This past week, the cognoscenti of the Linux community gathered in San Francisco to discuss the state of the platform as a whole. During the week, a number of projects also managed to release new versions. Here are five you should know about.
Anyone who has ever tried to design a Linux-based device knows that most of the time will be spent pulling things out of the Linux kernel. Companies like Chumby, Motorola and Texas Instruments have been doing this for years and have poured millions of dollars into the practice. Finally, at the Linux Collaboration Summit, the Linux community decided to put an end to this tedious process.
The Yocto project is designed to provide developers with an extremely slimmed-down Linux platform, specifically tailored to ARM or x86 chips. Instead of ripping chunks out of an existing Linux kernel in order to make a slim, trim OS for devices, Yocto starts tiny, and allows developers to add only what they need to make the system work.
Jim Zemlin, director of the Linux Foundation, said that Yocto directly addresses the “suckage” of this process by bringing together many large companies dedicated to embedded Linux. Instead of spending their time slimming their kernels, they can all now start on a level playing field with a super-small Linux that has the bare essentials built in.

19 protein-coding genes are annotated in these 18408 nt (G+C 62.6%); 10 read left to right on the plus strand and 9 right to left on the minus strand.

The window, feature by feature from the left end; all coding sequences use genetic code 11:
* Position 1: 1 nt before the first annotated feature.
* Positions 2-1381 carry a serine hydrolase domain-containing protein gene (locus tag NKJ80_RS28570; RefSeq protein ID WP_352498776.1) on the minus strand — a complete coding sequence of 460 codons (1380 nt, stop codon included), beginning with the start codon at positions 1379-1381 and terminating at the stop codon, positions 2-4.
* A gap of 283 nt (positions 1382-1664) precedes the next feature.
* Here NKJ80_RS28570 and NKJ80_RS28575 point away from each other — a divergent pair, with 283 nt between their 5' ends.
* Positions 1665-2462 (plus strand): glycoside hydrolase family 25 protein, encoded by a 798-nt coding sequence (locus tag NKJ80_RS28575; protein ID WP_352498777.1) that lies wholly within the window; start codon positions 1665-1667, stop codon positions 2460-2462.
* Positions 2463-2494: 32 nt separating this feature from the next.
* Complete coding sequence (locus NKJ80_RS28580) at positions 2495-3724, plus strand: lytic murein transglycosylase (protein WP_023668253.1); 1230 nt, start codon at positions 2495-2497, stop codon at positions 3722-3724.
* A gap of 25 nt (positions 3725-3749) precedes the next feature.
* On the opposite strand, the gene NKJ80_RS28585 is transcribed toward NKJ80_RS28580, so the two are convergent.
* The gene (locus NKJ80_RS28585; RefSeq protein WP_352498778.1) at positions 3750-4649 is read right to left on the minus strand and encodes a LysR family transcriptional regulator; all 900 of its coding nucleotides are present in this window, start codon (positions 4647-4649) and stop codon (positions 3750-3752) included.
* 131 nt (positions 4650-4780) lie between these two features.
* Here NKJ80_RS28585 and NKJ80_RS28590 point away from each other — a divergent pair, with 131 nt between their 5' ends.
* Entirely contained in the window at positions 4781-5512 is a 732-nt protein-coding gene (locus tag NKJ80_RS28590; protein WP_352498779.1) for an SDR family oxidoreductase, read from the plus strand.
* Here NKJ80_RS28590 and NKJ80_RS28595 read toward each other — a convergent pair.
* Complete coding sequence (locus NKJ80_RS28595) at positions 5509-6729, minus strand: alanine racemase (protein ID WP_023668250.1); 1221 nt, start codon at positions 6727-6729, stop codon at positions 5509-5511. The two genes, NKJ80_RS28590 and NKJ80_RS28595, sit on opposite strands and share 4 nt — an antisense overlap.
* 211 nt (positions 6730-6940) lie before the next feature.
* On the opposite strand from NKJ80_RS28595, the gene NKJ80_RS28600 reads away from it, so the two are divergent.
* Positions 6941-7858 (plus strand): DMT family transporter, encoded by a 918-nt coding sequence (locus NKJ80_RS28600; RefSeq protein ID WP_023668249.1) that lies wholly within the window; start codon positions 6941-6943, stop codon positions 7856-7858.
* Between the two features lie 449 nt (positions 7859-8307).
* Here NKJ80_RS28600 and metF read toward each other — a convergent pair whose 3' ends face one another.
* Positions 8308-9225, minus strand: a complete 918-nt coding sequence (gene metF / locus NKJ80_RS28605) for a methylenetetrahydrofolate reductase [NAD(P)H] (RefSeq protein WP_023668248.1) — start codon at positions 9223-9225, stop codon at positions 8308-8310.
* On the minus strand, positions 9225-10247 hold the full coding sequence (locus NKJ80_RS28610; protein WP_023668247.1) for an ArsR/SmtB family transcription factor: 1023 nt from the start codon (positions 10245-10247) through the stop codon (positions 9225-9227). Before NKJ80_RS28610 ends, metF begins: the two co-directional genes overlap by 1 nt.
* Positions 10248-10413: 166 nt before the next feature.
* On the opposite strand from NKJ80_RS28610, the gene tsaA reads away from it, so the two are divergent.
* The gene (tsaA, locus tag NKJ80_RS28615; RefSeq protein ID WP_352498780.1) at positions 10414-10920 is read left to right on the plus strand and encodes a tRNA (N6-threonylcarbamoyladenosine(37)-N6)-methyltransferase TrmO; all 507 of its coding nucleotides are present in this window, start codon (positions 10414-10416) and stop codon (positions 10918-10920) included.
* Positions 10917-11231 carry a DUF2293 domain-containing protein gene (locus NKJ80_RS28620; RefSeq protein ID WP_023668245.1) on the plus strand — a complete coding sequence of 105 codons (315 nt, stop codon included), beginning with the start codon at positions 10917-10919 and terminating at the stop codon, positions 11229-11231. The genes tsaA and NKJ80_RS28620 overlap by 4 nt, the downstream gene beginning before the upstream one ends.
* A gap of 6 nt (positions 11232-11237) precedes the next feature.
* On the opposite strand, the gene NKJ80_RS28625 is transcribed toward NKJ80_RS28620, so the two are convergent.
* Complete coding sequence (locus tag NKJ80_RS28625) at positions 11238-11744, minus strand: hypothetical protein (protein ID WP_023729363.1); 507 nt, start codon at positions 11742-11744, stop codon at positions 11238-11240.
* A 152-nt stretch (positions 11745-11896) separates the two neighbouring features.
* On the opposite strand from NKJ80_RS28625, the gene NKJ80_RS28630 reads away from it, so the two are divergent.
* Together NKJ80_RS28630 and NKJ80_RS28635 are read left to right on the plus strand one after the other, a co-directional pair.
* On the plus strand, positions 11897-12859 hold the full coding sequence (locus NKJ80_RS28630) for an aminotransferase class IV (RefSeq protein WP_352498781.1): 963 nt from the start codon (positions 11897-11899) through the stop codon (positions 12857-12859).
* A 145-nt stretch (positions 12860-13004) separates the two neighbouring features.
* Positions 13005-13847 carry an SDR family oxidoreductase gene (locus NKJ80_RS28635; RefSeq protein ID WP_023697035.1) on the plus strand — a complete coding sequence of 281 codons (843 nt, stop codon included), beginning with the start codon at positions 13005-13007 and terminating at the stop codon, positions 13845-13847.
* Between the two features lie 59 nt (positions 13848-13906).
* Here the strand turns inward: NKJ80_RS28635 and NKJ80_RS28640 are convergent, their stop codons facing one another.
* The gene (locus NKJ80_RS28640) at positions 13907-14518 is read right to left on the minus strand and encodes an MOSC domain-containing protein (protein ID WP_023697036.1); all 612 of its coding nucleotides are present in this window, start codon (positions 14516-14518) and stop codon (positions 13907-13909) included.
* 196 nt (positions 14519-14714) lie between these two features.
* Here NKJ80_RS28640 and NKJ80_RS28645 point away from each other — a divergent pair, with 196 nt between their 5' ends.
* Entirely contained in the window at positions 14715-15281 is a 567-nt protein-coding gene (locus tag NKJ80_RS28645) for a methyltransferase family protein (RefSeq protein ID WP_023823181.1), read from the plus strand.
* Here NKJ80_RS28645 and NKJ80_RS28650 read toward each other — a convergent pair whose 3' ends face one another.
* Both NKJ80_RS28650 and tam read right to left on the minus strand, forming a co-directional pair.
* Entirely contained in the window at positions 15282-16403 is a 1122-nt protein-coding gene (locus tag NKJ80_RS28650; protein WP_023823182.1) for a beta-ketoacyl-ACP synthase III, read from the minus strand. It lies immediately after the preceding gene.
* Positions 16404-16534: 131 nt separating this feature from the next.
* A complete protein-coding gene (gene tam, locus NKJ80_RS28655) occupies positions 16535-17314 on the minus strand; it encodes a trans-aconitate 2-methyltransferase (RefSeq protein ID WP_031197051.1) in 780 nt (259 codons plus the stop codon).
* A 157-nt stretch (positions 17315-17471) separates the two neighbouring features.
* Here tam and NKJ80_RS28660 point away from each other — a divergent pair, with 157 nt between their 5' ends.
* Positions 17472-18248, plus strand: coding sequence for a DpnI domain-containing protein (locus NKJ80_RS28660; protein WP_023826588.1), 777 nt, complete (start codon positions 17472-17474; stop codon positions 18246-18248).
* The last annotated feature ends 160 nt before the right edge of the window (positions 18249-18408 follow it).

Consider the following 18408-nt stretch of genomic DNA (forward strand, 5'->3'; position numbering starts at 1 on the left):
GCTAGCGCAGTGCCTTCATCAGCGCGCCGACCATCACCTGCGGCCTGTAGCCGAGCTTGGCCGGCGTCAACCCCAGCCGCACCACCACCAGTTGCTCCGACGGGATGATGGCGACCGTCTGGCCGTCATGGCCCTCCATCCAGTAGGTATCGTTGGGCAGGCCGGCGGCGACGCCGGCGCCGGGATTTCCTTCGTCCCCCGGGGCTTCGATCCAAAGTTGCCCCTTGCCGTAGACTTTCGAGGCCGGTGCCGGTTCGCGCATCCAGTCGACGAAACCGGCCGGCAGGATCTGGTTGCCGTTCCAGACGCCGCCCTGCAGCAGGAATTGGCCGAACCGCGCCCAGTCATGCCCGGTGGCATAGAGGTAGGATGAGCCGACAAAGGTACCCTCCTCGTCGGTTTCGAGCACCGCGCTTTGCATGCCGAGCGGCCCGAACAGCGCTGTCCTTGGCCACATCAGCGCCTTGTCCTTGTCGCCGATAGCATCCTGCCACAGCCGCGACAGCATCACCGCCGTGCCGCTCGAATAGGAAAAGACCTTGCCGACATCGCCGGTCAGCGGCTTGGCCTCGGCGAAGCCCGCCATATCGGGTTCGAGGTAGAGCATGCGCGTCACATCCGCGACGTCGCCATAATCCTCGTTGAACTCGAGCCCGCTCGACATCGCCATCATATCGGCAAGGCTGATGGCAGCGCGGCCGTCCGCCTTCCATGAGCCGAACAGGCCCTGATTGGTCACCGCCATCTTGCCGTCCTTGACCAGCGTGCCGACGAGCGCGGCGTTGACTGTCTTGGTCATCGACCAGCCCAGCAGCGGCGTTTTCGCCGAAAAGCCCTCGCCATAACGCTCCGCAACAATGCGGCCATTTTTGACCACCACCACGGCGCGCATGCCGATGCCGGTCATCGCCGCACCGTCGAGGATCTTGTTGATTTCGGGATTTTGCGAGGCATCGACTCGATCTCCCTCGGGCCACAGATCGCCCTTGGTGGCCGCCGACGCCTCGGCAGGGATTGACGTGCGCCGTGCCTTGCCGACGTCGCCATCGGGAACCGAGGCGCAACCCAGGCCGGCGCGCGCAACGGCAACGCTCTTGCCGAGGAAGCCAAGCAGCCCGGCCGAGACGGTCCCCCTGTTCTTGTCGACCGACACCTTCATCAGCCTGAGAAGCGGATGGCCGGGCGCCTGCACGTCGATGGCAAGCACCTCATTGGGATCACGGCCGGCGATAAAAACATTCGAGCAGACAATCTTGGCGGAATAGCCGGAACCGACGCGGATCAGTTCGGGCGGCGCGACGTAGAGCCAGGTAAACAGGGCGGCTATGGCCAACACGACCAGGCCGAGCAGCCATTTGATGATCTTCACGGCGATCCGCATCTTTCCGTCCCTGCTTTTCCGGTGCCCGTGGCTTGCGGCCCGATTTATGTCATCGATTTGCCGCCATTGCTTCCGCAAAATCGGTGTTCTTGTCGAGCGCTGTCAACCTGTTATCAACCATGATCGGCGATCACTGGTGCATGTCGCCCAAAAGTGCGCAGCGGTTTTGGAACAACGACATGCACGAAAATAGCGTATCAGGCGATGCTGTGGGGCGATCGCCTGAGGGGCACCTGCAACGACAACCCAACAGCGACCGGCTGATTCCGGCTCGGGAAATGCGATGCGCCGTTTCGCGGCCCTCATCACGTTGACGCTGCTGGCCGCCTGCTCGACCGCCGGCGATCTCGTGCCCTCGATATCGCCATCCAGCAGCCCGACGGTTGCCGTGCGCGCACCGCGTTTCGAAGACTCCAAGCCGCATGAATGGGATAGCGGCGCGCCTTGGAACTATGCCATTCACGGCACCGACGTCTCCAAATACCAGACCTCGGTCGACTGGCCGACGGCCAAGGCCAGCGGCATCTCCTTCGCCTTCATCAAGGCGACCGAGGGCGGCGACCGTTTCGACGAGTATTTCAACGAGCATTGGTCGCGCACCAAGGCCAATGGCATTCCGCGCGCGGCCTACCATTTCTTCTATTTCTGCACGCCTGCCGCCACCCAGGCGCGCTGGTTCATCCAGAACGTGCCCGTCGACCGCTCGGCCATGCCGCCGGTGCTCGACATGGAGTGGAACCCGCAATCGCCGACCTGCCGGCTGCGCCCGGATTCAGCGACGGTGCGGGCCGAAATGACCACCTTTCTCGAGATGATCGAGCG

It’s been a long time coming, but Gnome 3.0 is finally complete and available for Linux users. This desktop windowing environment is has been the standard for Red Hat and Ubuntu for years, but was recently cast aside by Ubuntu in favor of a homegrown solution known as Unity. At issue was the lack of touch-screen support in Gnome. And while this support remains preliminary, Gnome 3.0 includes a host of new features, such as a redesigned set of control panels, a slicker desktop and menuing experience, and built-in support for instant messaging.
The Linux Foundation has been creating and helping working groups to focus on Linux problems for almost five years now. But one topic that hasn’t been addressed by a working group has been high availability Linux. Until now.
With Linux running at the heart of 75% of the world’s trading markets, and under the hoods at countless financial service companies, it was time to bring those folks together to discuss ways of making the platform more stable.
“The Linux Foundation’s HA Working Group will bring together leading projects to collaborate on a common set of components and priorities to support this growing area in the enterprise,” said Zemlin. “The collaborative development model can accelerate the advancement of key technologies, and we expect the HA Working Group will do just that.”